One In, One Out: Who your Premier League club should buy and sell this summer
One out: Theo Walcott
It's time. The excuses are tired and Walcott's value to Arsenal is declining by the season. He's not a bad player and he never has been, but he's become indicative of the culture of underachievement that Arsene Wenger has allowed to fester.
No matter how many times Walcott's body fails him or how regularly he vanishes at critical moments, nothing seems to interrupt the supply of new and improved contracts awarded to him. He's a good professional and likeable person, but he's become a symbol of his club's tolerance for imperfection.
One in: Alexandre Lacazette (Lyon)
Lacazette would be expensive but certainly an improvement and, if the need arises, he could theoretically play alongside Olivier Giroud as well as instead of him
Granit Xhaka has arrived to stiffen a somewhat fragile midfield, but Wenger must also add a forward before the window closes. It's easier said than done, of course, because there aren't many available goalscorers who would actually improve Arsenal.
Lacazette would be expensive but certainly an improvement and, if the need arises, he could theoretically play alongside Olivier Giroud as well as instead of him. Still just 25, the Frenchman would represent far better value than the often-linked Gonzalo Higuain and, again unlike the Argentine, he could still improve as a player under the circumstances.
One out: Adam Federici
He was a standout goalkeeper in the Championship when he won promotion with Reading, but he's never looked comfortable in the Premier League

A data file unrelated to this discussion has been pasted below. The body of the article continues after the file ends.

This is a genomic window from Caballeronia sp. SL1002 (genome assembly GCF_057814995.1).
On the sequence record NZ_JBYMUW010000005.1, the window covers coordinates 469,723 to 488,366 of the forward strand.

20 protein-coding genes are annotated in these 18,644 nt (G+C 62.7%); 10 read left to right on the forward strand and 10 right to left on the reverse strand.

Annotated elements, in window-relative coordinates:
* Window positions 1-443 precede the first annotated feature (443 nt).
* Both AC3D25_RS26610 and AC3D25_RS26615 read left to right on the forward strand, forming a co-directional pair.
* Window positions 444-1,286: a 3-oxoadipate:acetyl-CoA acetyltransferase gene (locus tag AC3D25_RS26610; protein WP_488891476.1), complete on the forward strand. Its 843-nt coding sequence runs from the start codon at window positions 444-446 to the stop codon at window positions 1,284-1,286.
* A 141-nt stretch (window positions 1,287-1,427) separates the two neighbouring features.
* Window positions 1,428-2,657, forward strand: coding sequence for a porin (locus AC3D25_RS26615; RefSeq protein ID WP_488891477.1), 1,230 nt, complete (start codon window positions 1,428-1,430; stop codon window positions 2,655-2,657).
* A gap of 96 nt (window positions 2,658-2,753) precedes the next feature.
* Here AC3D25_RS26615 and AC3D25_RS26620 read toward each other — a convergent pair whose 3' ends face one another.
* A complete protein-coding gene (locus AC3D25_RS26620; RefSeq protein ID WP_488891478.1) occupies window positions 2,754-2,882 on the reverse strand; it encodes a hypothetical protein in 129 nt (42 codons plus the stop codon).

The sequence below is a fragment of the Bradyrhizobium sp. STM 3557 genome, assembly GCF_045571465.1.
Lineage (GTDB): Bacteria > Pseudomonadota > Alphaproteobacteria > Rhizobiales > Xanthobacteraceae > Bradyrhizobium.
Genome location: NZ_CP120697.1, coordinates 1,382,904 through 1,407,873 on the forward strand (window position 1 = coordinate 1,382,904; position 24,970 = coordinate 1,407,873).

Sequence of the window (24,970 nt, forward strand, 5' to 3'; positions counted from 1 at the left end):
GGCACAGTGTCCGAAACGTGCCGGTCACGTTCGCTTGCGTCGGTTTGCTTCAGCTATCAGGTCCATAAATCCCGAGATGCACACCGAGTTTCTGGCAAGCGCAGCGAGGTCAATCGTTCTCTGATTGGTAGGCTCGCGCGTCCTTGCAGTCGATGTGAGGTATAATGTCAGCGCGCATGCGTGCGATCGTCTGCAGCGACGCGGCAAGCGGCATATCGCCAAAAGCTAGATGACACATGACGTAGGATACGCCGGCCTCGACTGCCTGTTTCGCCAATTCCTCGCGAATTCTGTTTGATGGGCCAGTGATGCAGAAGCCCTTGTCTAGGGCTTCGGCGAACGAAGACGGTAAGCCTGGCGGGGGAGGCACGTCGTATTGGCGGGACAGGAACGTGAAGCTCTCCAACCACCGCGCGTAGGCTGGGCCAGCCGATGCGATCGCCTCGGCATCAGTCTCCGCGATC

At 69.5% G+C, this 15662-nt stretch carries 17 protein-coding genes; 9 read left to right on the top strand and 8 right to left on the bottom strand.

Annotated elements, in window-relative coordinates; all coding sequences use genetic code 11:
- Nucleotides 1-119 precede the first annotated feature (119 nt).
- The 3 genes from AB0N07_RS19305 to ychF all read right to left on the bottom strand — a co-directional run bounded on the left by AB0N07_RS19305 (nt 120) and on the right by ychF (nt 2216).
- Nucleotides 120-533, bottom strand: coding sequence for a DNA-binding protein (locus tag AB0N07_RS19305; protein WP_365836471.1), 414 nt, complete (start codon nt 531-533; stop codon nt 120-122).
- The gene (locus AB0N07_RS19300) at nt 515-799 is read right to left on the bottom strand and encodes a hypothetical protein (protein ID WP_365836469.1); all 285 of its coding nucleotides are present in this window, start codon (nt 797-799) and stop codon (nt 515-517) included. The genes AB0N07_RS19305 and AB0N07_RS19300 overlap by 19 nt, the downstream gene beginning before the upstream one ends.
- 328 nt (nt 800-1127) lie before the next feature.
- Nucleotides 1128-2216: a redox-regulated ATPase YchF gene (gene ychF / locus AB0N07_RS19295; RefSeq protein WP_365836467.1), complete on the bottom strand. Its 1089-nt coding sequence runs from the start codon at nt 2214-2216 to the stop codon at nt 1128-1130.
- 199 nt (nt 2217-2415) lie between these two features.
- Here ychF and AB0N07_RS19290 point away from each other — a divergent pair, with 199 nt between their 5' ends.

It's probably not going to happen, because he recently signed a new contract, but Federici should really be sacrificed for someone more reliable. He was a standout goalkeeper in the Championship when he won promotion with Reading, but he's never looked comfortable in the Premier League and seems to struggle with the demands of the game at that level. Artur Boruc is now in his late thirties and goalkeepers of that age need competent understudies.
One in: Rico Henry (Walsall)
There isn't a more coveted teenage full-back in the country than Walsall's Henry. Very quick, very ambitious on the ball and very modern, he is essentially the 2016 prototype for his position and though his inexperience is evidenced by the occasional hiccup (he didn’t have the best time in the League One play-off semi-final), he is heading right for the top of the game.
Almost every big club in the country has been linked but Bournemouth could lure him with the theoretical promise of first-team football sooner, and the opportunity to work with Eddie Howe. From a neutral's perspective, everyone should want emerging English players to be coached by Howe.